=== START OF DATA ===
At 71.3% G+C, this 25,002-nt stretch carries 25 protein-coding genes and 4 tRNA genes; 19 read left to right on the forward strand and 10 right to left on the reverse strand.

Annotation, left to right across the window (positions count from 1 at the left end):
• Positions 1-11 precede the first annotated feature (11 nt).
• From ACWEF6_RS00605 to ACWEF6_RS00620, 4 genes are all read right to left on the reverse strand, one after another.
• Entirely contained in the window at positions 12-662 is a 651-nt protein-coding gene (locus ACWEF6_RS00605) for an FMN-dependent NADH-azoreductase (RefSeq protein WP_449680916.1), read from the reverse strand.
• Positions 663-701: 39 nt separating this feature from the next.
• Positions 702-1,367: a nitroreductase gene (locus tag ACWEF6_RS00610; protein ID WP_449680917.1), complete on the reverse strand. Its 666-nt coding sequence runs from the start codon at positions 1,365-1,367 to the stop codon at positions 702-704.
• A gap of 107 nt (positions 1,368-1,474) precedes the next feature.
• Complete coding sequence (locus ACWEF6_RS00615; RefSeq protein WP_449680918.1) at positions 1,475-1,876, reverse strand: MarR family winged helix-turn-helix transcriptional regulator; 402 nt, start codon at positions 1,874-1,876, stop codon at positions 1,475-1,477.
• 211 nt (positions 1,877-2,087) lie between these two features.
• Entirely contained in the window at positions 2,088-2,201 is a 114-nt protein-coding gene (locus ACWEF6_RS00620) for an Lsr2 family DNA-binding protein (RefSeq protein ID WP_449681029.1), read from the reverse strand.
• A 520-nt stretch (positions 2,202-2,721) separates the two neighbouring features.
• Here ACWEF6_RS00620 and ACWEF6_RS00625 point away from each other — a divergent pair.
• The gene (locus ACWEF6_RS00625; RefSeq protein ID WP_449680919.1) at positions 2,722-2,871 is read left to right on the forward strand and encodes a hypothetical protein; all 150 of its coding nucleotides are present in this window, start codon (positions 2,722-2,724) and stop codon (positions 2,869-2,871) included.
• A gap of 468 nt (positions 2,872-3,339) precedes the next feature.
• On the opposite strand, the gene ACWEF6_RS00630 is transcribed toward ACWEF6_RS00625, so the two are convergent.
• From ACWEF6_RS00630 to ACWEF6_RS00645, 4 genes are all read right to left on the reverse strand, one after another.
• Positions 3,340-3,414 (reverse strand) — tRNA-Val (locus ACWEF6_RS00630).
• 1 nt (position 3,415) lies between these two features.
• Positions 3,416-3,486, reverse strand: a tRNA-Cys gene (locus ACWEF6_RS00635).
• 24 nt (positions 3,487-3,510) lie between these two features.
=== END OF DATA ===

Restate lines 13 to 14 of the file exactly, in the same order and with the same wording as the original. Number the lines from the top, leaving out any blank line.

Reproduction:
• Here ACWEF6_RS00620 and ACWEF6_RS00625 point away from each other — a divergent pair.
• The gene (locus ACWEF6_RS00625; RefSeq protein ID WP_449680919.1) at positions 2,722-2,871 is read left to right on the forward strand and encodes a hypothetical protein; all 150 of its coding nucleotides are present in this window, start codon (positions 2,722-2,724) and stop codon (positions 2,869-2,871) included.